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Secondary Succession and Soils on the Inner Coastal Plain of New Jersey

Jess Paul Hanks
Bulletin of the Torrey Botanical Club
Vol. 98, No. 6 (Nov. - Dec., 1971), pp. 315-321
Published by: Torrey Botanical Society
DOI: 10.2307/2483970
Stable URL: http://www.jstor.org/stable/2483970
Page Count: 7
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Secondary Succession and Soils on the Inner Coastal Plain of New Jersey
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Abstract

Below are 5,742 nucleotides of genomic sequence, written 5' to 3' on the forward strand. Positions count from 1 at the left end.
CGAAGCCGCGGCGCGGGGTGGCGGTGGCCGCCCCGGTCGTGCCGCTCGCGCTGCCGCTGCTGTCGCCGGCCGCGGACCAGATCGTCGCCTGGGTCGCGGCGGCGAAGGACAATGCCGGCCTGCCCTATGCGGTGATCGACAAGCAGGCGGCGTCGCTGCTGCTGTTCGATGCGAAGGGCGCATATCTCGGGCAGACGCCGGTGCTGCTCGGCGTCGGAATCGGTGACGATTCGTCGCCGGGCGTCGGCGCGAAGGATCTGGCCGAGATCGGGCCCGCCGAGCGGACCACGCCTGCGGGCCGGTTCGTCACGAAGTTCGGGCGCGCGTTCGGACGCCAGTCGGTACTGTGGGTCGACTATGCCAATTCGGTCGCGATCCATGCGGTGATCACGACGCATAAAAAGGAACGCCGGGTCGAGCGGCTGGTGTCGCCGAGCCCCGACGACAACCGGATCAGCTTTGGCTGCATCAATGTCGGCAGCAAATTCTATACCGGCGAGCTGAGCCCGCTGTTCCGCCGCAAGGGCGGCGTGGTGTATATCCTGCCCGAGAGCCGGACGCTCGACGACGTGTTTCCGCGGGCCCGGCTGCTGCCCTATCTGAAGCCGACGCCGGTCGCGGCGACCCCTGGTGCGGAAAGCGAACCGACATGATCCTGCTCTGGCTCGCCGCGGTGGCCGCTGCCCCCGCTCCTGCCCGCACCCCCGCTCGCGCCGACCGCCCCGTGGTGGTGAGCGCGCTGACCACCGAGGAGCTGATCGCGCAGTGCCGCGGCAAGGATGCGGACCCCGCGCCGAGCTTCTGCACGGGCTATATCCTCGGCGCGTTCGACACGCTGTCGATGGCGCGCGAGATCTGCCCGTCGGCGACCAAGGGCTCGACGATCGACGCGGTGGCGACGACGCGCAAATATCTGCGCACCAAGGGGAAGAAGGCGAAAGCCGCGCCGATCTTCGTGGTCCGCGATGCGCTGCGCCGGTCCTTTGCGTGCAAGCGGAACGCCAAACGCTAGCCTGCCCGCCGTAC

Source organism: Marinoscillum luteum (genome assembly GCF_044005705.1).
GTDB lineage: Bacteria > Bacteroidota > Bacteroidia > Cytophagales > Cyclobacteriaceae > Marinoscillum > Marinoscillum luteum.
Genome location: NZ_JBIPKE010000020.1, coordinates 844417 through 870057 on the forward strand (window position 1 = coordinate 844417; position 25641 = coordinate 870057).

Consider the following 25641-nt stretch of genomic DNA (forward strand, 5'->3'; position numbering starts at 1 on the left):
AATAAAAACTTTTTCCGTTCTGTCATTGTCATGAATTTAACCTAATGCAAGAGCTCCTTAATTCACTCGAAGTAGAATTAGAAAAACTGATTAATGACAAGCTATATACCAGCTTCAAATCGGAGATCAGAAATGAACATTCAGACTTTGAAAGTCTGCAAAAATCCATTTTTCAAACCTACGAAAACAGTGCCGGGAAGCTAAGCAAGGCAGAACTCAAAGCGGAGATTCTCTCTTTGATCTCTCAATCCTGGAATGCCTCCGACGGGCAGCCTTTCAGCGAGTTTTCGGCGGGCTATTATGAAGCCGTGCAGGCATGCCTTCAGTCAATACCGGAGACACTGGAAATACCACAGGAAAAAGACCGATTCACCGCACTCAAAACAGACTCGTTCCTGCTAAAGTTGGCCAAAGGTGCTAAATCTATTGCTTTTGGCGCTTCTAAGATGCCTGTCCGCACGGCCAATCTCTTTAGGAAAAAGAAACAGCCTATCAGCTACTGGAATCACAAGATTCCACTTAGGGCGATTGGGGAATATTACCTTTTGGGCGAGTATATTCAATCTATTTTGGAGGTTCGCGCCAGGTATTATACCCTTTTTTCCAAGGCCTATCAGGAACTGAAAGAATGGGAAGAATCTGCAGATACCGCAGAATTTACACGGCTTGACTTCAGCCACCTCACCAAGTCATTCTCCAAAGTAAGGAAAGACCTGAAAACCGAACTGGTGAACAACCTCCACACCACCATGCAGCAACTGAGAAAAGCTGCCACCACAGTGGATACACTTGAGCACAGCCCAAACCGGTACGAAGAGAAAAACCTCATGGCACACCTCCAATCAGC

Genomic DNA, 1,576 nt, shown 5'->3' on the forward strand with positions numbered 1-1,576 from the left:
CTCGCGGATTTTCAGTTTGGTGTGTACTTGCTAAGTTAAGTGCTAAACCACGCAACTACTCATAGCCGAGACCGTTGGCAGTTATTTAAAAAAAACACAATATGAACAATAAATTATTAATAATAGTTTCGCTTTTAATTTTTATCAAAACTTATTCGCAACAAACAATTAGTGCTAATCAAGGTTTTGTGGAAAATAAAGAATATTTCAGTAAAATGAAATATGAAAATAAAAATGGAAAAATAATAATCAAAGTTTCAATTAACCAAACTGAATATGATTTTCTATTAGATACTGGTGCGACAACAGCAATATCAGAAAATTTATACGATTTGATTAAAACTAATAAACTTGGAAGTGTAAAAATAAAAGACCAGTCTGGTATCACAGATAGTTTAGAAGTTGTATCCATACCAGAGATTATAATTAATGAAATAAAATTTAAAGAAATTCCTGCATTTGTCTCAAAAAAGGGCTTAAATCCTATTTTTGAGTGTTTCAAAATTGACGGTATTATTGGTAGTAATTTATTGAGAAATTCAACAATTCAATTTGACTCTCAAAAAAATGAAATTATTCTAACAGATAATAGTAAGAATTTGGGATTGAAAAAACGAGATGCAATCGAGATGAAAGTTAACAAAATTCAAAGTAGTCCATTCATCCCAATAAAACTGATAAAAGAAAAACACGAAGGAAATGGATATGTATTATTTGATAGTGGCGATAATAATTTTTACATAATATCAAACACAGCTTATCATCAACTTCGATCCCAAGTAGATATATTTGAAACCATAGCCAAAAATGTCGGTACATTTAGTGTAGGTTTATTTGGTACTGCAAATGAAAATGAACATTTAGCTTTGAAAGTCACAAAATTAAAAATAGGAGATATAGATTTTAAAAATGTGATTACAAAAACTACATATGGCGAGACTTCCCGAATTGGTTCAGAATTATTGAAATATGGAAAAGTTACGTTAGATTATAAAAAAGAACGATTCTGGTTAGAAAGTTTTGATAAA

Old field succession on the inner coastal plain of New Jersey was investigated in one- to two-year-old fields and through the forest stage. The number of introduced species decreases through older age-groups. The number of native species shows a reciprocal increase through older age-groups. One- to two-year-old fields are dominated by Conyza canadensis and Anthemis arvensis. Ten- to 15-year-old fields are dominated by Solidago juncea and Andropogon virginicus. Rubus spp. are the most important shrubs in the 10- to 15-year-old fields. The 25- to 40-year-old fields are young forests, dominated by Liquidambar styraciflua and Acer rubrum. The forest stands are dominated by Fagus grandifolia, Liriodendron tulipifera and Acer rubrum. The area will probably support a mixed beech-oak forest given a suitable period of time for stabilization. Selected soil characteristics including pH, organic matter, magnesium, phosphorous calcium, and potassium content differed among successional age-groups. These differences are almost certainly the result of agricultural practices on the inner coastal plain. A considerable intei relationship among land use history, soil parameters, and old field succession exists on the area.

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